Security Essential: Tip #8

      • Set up your firewall correctly
        • Check the list of programs that are allowed to connect to the internet – turn off anything you don’t actually use for web tasks.

        Security Essential: Tip #9

      • Be suspicious of anything that pops up
        • Especially offers of things for free
        • Especially things that look like they’re from banks, internet companies etc
        • Especially things that ask you to click a button or a link

        Security Essential: Tip #10

      Read about phishing

        • Phishing is when an unknown person emails you with secret offers of wealth or stories of hardship. Probably the best known are the Nigerian princes leaving you $200,000 dollars from an inheritance. While this story sounds inconceivable it has worked for 10 years on countless people. I new scam that has popped up in Queensland is much less ambitious but probably nets more people- that of; share accomodation where they ask for a deposit sight unseen and then organise to meet at the property only for the victim to find the house is already occupied but someone completely unrelated.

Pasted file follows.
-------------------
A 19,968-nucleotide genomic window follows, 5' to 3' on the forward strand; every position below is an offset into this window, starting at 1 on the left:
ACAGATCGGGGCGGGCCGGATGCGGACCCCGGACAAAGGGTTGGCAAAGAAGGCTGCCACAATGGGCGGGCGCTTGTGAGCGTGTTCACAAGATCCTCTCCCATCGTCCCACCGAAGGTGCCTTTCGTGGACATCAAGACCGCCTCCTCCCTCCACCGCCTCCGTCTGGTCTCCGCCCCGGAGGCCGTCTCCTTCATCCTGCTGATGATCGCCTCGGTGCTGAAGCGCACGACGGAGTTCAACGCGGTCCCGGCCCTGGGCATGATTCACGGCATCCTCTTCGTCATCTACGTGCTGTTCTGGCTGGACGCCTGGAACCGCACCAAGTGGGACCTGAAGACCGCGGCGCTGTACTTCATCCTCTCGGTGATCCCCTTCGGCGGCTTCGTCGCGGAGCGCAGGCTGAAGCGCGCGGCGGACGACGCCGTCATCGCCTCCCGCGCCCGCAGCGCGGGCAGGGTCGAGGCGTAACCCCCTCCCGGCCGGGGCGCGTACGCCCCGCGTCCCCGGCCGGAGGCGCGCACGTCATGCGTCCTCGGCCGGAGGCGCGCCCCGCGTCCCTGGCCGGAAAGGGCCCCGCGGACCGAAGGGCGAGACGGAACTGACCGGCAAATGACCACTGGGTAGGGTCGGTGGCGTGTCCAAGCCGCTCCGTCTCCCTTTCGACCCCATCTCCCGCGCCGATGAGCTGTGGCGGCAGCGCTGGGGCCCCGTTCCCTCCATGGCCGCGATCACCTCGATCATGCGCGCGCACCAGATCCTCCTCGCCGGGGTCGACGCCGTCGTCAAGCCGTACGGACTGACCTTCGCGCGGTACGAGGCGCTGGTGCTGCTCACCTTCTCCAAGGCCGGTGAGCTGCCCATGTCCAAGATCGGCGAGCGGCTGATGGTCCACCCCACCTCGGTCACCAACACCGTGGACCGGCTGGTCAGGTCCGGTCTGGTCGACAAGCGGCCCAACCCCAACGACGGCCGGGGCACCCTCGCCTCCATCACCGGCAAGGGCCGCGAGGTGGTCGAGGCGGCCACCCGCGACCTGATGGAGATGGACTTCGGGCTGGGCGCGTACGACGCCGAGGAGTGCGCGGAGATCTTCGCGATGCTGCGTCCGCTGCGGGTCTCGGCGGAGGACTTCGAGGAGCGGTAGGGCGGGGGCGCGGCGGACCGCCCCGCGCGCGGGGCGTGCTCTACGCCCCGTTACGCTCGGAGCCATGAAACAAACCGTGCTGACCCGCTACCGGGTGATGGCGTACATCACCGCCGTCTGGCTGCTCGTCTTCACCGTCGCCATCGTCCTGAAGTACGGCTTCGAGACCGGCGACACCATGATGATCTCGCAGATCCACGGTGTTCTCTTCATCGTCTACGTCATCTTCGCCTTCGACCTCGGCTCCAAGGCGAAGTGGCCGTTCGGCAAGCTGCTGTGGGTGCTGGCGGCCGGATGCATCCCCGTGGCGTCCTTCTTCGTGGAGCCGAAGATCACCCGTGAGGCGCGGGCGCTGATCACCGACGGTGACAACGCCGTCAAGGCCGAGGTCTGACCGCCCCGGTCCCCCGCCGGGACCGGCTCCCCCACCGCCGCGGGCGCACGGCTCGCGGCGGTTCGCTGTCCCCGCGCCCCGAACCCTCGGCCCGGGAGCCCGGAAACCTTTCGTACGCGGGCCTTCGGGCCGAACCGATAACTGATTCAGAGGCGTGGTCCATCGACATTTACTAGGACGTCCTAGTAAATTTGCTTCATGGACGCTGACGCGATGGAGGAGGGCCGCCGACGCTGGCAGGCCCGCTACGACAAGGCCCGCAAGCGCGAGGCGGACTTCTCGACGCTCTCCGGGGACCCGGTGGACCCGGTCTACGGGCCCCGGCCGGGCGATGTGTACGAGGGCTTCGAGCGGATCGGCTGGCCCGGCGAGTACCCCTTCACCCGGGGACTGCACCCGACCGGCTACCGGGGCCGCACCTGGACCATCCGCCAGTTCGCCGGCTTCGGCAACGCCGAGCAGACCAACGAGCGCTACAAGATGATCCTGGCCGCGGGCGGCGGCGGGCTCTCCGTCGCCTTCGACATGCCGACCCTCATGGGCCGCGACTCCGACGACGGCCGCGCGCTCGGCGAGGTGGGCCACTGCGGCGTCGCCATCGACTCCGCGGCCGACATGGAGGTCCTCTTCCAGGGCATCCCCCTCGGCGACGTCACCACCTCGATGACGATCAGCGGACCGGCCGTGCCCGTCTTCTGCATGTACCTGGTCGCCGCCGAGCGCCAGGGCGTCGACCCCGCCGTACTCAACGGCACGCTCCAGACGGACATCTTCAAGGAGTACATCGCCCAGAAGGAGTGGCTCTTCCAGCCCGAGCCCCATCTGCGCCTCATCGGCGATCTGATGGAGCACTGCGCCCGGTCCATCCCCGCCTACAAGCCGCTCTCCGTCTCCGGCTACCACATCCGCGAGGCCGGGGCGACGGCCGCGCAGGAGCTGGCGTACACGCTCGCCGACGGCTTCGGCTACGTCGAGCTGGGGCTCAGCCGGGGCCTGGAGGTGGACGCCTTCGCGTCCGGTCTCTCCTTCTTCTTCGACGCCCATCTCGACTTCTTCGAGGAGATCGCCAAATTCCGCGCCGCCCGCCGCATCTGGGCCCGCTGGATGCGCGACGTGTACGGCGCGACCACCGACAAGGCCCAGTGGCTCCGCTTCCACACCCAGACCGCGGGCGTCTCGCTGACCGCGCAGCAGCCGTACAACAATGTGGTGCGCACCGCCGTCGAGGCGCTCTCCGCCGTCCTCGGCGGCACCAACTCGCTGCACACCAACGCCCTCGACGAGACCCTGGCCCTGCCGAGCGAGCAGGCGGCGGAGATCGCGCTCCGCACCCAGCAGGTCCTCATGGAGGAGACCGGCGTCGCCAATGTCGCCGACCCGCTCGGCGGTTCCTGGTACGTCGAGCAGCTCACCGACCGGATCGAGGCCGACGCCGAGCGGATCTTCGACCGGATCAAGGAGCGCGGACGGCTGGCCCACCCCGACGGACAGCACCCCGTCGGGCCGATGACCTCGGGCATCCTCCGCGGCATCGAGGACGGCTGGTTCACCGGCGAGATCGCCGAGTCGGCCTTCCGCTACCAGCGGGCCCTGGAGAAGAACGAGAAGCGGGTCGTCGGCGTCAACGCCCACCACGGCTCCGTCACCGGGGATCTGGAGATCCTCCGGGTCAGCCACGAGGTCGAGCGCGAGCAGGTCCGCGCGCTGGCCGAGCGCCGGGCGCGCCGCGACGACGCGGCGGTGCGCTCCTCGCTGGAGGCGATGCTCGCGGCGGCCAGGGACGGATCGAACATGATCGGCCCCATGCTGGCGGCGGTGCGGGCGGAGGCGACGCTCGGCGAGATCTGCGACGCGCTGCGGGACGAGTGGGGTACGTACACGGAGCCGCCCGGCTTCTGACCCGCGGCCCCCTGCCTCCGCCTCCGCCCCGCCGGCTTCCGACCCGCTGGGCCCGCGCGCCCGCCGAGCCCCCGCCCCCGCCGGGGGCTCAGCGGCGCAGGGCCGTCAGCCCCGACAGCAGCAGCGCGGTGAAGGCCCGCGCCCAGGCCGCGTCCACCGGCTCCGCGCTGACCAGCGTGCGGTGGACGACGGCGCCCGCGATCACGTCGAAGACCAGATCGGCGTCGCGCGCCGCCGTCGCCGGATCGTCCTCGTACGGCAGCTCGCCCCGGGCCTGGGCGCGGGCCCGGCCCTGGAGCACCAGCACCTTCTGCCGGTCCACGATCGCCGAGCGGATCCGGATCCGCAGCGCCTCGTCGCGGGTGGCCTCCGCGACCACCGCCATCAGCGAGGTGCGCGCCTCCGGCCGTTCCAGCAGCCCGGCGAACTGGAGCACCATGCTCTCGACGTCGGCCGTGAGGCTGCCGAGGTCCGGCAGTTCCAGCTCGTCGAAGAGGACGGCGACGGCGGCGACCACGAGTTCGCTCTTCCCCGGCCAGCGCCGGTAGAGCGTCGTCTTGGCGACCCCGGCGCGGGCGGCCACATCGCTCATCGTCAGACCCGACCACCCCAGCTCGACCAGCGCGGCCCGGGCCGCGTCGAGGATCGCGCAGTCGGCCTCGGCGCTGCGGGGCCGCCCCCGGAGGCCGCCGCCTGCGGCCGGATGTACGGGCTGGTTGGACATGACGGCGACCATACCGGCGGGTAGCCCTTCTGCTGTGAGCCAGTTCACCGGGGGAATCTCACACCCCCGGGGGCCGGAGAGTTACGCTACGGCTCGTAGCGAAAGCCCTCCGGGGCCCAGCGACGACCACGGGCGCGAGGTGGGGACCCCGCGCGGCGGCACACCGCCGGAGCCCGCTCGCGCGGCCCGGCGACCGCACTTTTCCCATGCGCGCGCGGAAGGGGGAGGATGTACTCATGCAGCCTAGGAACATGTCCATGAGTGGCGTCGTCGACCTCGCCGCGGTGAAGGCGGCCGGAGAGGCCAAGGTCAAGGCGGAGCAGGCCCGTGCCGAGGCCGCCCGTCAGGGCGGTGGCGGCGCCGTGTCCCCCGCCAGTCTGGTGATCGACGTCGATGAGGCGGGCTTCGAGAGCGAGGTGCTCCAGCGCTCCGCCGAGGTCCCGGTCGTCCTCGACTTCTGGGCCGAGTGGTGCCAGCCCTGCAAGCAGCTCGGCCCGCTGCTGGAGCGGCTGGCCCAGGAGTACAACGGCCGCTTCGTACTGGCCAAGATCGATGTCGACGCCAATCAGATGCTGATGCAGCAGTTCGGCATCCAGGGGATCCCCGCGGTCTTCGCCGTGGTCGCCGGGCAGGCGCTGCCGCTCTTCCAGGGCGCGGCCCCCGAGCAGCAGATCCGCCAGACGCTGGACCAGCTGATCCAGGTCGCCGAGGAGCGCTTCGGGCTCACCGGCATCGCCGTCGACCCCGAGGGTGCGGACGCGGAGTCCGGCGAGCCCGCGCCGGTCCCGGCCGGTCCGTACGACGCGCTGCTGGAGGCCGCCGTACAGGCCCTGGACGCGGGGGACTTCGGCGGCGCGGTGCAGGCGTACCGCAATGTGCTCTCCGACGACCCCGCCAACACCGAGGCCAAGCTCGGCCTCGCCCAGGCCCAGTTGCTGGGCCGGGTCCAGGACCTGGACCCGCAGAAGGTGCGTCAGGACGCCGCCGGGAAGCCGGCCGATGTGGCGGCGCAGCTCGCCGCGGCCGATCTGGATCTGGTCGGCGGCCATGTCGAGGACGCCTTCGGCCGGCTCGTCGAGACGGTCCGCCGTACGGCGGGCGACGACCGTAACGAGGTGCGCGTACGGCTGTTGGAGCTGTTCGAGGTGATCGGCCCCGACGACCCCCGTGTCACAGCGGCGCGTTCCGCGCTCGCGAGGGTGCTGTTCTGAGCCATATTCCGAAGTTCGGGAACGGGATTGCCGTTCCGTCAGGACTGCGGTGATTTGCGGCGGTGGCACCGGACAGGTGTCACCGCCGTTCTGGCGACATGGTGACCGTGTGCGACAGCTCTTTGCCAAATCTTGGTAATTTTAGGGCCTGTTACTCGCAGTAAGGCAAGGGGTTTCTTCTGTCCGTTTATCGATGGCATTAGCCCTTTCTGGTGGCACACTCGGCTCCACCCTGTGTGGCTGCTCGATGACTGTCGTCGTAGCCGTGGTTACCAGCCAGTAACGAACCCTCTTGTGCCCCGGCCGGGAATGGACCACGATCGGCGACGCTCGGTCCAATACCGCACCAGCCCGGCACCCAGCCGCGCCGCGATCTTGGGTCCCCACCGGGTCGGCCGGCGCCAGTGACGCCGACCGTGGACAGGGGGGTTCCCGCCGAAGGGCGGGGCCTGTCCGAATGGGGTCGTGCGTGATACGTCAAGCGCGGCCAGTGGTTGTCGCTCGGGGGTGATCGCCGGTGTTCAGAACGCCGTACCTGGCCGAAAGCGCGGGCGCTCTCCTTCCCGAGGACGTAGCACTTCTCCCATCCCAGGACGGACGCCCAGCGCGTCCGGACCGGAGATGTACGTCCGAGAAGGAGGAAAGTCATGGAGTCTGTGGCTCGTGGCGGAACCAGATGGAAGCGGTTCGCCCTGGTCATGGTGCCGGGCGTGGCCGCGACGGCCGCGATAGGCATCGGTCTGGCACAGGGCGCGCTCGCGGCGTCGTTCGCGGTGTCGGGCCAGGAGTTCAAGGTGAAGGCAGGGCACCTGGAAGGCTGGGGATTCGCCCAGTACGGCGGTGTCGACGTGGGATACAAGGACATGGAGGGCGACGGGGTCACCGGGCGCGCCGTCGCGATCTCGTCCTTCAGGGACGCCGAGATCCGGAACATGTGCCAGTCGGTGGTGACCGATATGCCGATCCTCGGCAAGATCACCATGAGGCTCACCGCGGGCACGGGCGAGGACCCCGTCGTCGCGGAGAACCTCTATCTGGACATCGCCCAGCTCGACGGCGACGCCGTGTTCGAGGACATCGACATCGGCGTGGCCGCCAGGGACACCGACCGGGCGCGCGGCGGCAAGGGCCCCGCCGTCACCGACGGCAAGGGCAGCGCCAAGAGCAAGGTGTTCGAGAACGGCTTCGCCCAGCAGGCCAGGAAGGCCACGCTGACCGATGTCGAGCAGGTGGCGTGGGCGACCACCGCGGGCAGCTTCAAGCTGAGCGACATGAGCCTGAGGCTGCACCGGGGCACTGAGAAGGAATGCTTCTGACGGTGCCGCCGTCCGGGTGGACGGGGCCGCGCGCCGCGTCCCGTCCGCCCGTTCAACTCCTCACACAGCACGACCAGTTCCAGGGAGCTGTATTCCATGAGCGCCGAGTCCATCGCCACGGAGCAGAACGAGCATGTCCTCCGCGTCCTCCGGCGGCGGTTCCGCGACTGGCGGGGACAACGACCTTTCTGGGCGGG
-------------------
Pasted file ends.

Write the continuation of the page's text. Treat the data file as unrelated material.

With the internet so integrated into our lives and our society, security for our computers is as important as security for our house – except that we have many more people trying to break into our computers than into our homes.

      Something, at least, to be thankful for!


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About Robin Jennings

I'm a creative web designer that specialises in designing and marketing websites for small business owners, community groups and creative types. I'm based in regional Victoria but work with clients Australia-Wide as well as a healthy sprinkling of overseas clients through my Web Design Agency: Explainafide